By definition, a smart device can do things that it was never traditionally asked to do. Watches talk to you. Sneakers tell you how far you’ve run. Apple created a smart device when it built a computer into a phone.
Another important attribute of smart devices is they do not operate in isolation — they are connected to other devices and share information.
The most popular smart devices for 2017 came from Amazon and Google. These two platforms are trying to liberate users from the qwerty keypad with their smart speaker systems, and both are operated using voice activated virtual assistants. Amazon’s Echo is activated by the word “Alexa”, which wakes up its voice assistant. Google Home is turned on by “Okay, Google”. You can then ask about the weather, make a shopping list or turn on your favourite radio program.
It’s not surprising that both tech giants want to get their foot inside your front door. That’s where decisions about purchases are made, and Google and Amazon are in the business of selling. Amazon will even install a lock that allows delivery drivers to open your front door to accept Amazon deliveries.
But Google and Amazon are focusing on information exchange and product selling. They are not making your home smart, just the devices within it. To create a smart home, you need a home automation system that controls access and environment. And from air-conditioners to door locks, technology is doing to the home what Apple did to the phone — turning it into a device that shares information.

From Fibaro to Vera — installing a hub
One of the most sophisticated home automation systems is the Fibaro system from Poland. Fibaro is a top of the range system and runs off a protocol called Z-Wave. This uses a radio frequency to allow a hub to communicate with automation modules installed in the house and garden — much like your Wi-Fi lets your AV systems “talk” to each other.
The Fibaro modules are paired to the home automation hub, which is password protected with 256-bit encryption.
The basic Fibaro hub costs about $1,200, and with switches to control lights, doors and windows, CCTV, smoke and security alarms, the complete package costs four to five thousand dollars for an average home.
Sarang Vengurlekar, CEO of Baulkham Hills technology company Future IQ, is installing home automation systems like Fibaro across the Hills district.
“There’s a lot of interest in the area. People are trying to make their homes more tech-savvy,” Sarang said. “The reason for that is our lifestyle is getting busier. Ultimately, a smart home will take care of itself.”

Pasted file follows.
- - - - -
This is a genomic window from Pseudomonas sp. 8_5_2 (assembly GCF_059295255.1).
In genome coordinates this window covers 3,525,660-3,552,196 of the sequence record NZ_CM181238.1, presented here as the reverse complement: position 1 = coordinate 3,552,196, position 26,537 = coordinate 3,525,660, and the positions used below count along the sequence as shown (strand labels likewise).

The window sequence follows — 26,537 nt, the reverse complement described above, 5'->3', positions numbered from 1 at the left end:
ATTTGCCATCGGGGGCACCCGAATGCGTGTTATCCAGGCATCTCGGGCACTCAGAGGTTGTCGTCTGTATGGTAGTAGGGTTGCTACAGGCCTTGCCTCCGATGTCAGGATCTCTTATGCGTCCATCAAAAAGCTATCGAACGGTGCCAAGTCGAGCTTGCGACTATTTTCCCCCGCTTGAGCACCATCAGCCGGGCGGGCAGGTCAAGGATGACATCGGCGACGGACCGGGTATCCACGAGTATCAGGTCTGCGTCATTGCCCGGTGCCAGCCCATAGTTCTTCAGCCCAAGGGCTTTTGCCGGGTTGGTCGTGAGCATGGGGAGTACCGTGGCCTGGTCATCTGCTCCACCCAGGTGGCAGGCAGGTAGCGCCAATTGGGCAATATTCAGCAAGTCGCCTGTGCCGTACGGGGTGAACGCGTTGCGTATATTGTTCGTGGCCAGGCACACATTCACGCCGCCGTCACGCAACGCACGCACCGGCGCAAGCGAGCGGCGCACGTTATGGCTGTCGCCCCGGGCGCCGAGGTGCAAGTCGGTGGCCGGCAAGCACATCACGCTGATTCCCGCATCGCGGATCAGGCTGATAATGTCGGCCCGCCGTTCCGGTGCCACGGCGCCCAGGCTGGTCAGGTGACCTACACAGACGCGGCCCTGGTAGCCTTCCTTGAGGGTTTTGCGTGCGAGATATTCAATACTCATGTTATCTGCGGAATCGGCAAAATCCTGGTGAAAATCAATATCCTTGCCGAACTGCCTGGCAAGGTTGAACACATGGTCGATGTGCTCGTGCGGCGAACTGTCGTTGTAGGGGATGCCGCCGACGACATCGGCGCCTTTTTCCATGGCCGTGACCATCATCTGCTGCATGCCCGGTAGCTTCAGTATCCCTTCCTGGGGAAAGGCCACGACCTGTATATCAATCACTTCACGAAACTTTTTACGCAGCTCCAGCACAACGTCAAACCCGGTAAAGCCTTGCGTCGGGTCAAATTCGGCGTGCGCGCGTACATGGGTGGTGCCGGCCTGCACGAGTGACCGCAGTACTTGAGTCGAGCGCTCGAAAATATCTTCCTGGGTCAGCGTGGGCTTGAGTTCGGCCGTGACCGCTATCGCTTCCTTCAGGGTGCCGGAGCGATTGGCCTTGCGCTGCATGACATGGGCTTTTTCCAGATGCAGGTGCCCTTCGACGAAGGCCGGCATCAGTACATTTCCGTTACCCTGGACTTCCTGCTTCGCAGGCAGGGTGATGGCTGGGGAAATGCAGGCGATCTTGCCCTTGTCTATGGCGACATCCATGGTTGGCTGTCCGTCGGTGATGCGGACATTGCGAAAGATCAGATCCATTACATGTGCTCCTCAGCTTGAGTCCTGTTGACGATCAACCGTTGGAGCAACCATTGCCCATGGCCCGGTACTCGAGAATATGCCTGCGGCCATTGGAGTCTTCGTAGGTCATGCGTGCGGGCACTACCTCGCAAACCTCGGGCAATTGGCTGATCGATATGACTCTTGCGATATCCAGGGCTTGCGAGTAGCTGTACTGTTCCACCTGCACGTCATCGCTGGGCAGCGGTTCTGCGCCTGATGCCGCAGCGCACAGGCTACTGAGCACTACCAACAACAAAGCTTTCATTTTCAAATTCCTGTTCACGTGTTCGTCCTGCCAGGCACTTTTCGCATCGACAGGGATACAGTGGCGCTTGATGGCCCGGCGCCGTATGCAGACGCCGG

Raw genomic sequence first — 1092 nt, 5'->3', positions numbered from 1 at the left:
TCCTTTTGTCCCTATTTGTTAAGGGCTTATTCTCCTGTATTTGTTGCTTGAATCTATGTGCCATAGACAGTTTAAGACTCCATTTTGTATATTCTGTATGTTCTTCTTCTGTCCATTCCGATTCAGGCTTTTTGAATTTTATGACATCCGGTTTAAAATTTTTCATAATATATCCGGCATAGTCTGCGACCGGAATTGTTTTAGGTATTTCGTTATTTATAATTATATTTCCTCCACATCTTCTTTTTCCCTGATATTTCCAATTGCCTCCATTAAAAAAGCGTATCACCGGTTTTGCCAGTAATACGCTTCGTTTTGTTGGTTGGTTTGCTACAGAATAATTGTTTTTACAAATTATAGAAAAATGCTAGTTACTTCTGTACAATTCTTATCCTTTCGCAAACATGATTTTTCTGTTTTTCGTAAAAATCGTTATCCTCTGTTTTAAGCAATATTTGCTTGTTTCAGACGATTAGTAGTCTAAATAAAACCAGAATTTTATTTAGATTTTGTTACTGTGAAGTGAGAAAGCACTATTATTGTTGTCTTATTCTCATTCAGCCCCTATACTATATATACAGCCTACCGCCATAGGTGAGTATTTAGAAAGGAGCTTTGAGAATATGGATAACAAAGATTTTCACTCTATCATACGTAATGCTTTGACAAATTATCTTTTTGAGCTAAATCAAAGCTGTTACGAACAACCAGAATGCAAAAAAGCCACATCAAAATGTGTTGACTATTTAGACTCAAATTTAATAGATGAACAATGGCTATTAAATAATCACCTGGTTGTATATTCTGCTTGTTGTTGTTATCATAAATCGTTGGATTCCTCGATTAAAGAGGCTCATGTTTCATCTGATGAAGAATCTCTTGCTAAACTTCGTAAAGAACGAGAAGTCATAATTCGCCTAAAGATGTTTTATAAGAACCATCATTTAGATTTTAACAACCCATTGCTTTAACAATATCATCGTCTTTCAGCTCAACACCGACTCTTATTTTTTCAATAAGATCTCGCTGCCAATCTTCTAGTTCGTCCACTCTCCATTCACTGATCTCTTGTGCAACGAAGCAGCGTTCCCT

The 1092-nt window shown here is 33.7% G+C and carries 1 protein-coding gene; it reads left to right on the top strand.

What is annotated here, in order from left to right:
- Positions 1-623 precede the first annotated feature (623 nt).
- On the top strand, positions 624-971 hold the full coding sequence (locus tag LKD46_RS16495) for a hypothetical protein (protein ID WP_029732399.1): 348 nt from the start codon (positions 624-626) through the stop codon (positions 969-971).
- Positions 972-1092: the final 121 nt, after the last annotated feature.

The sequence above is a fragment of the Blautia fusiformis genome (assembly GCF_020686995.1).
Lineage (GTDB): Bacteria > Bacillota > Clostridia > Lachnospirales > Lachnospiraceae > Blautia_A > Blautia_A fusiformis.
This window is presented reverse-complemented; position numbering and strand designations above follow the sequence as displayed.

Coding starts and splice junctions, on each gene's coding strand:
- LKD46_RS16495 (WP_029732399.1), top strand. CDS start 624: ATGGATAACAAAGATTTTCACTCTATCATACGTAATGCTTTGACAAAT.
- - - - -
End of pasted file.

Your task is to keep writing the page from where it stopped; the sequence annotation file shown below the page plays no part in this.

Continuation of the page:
He says GPS tracking of homeowners is the next innovation, although the technology is still waiting to be approved in Australia.
“At the moment in the USA and the UK, home automation systems use GPS to track home owner activity,” he said. “So, say you get out of work at 8pm. The home will know that you left work at 8pm, and that it will take you 20 minutes to get home. Within that 20 minutes, the automation system will switch on the lights and turn on the AC to your preferred temperature. It will open the garage when the car approaches.
“The home knows where you are — and it can keep tabs on the whole family.”
GPS aside, Sarang says Australian company Lockwood has produced a deadbolt that combines with home automation hubs.
“So if I’m out of the house and my parents come home and they don’t have the key they can call me and I can unlock the door immediately over the phone. Everyone is getting those locks now.”
The deadlock is Sarang’s favourite home automation device.
“It means I don’t have to carry my keys everywhere. It’s also got a PIN pad so I can enter a password, which means I don’t even have to carry my mobile with me.”
At the cheaper end of home automation hubs is Vera. Costing $299, Vera can be paired with a single switch. This means that for just under $500 you can start a basic home automation system.
The difference in price is down to the number of switches to which you have access. That single switch could control the lights, which means householders can turn them on just before they arrive home to enhance security.